History continues to teach us a powerful lesson about hate and intolerance if we are willing and able to listen. The problem is that we are not listening as we ought to. We think we are protected by the Bill of Rights and the Constitution, and that our precious freedoms are unbreakable. History tells us otherwise.
I am an Ashkenazi Jew.
My great-grandparents came from Eastern Europe at the beginning of the 20th century looking for what they heard to be the goldene medina (the golden land). America represented new hopes, new opportunities and safety from the persecution that was part of daily life for Jews in Eastern Europe. But as much as America was a shield from the world they left behind, they were not immune to the horrors of World War II and The Holocaust.
After World War I, the Europe that existed before 1914 vanished into the history books. The Ottoman, Russian and Austro-Hungarian Empires that had ruled Europe for generations dissolved, creating an opportunity for new, independent countries to form. Germany was among them. The democratic Germany only existed for a few short years. In the early 1930’s, the Nazis, led by Adolf Hitler, took over the German government after winning a number of seats in the German parliament. The rest is history.
When Donald Trump announced that he was running for President, many of us thought it was a joke or another public relations stunt to bring in viewers for the upcoming season of “The Apprentice.” As we would soon find out, it was not a joke nor was it a public relations stunt. Donald Trump was actually running for President. As the election continued on and it was becoming clear that Trump would be the Republican nominee, many of us hoped and prayed that this nightmare would soon be over and Hillary Clinton would be taking the Oath of Office in January. Our hopes and prayers were dashed like a ship on jagged rocks during a hurricane when Trump won the election.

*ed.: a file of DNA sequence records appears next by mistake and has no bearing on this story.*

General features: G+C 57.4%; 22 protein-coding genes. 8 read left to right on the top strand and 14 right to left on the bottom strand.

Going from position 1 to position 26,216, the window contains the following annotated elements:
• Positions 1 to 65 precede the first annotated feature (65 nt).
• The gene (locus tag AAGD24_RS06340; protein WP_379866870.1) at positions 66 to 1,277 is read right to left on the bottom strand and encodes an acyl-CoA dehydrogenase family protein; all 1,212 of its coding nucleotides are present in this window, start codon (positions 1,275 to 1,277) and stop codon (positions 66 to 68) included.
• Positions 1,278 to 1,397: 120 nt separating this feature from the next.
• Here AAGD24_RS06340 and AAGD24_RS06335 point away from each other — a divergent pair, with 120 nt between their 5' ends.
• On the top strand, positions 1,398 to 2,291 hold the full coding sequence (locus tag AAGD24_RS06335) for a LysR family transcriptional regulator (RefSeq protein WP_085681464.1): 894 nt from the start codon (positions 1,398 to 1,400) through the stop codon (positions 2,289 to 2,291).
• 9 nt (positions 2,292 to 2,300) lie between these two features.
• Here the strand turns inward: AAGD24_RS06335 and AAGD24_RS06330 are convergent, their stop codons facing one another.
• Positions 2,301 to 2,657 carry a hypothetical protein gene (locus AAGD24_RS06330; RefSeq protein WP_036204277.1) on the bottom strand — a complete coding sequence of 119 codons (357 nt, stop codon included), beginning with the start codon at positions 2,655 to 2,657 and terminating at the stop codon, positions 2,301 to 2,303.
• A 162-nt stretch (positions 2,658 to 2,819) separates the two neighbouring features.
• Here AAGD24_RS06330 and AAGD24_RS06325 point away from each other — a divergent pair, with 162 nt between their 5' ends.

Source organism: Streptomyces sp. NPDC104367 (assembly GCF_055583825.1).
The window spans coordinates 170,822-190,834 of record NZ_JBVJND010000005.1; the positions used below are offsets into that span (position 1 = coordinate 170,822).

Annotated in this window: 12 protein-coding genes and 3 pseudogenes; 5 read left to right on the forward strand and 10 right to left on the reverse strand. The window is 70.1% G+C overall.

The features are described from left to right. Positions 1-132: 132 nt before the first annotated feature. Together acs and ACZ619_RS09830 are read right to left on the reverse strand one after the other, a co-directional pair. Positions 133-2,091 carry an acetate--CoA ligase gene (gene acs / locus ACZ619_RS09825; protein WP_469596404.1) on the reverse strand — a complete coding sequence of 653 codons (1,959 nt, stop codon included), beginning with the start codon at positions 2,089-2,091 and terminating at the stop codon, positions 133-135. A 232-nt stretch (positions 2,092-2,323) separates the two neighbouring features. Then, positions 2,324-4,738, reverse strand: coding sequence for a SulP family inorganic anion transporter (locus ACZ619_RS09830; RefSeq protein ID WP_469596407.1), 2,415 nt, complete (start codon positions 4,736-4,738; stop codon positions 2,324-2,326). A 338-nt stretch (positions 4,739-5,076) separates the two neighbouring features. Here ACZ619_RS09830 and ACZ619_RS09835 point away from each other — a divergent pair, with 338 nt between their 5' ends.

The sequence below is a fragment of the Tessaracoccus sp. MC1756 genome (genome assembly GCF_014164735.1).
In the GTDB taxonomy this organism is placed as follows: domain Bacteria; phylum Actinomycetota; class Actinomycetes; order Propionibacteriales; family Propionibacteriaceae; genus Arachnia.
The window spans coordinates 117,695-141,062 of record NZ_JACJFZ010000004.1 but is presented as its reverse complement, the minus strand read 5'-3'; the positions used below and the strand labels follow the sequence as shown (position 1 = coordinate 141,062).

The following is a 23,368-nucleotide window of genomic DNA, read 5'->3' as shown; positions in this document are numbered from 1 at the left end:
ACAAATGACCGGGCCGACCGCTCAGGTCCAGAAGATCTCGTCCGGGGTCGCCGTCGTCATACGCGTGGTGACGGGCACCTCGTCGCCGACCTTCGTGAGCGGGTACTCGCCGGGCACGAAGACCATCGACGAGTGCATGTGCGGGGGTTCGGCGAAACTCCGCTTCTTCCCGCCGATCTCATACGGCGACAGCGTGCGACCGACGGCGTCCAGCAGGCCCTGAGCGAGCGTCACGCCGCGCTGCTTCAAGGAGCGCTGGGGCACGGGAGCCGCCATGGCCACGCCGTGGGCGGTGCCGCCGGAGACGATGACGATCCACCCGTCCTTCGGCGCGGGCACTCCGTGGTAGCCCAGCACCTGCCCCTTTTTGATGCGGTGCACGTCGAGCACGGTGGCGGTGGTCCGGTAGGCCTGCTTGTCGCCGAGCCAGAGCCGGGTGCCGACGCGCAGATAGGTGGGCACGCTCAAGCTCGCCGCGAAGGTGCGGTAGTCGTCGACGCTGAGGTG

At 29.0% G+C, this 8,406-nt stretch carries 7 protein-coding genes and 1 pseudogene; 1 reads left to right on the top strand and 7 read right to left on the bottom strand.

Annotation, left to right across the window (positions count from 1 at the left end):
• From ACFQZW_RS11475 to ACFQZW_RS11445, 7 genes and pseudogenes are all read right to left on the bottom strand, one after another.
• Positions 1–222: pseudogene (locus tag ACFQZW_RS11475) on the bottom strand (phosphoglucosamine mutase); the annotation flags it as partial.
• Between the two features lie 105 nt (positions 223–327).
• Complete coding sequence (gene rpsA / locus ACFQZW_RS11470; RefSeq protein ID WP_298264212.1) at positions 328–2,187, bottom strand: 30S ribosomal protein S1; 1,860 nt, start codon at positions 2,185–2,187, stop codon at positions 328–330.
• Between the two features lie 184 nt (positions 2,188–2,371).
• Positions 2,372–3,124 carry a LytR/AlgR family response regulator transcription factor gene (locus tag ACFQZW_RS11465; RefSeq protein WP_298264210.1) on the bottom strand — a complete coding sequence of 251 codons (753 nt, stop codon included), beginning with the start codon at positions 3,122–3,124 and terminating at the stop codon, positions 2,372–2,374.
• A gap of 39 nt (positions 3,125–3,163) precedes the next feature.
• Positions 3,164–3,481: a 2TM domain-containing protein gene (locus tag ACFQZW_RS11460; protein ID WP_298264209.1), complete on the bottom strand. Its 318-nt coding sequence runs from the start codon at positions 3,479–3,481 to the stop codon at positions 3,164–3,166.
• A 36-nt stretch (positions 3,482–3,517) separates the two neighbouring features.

While Donald Trump is not Adolf Hitler, it’s not hard to see the similarities if looked at via a certain angle. From day one, his elevator pitch to voters was blaming Mexico and promising to build a wall that Mexico will pay for. His anti-immigration immigration policies specifically target Muslim majority countries. In aligning himself with Steve Bannon, Trump silently condoned the alt-right and the extremist hate groups that previously existed on the fringe of American society. He claimed that some of the marchers in Charlottesville were “good people”. Heather Heyer is dead because one of those “good people” killed her.
Did he not hear them chant “Jews will not replace us”? I did. So did everyone else watching the footage. I take no comfort in that Ivanka converted to Judaism when she married Jared Kushner and is raising her kids Jewish. If not as a President, as a father and grandfather, he should have reacted differently. But then, after nearly a year with Trump in The White House, do we really expect a response is that is remotely human or Presidential? No.
The phrase that often comes up when referring to The Holocaust is “Never Again”. Never again will we sit idly by as our brothers and sisters are being persecuted and murdered because they are different. Never again will we let a government destroy a democracy and brainwash citizens into believing that while one group is superior, the other is inferior and dispensable. The problem is that while we say “Never Again”, the same things keep happening over and over again.
America in 2017 is not Germany in 1933. We have the Bill of Rights and we have the Constitution. The question is, how long before our rights are taken away and the democracy that we have held near and dear for over 200 years becomes history?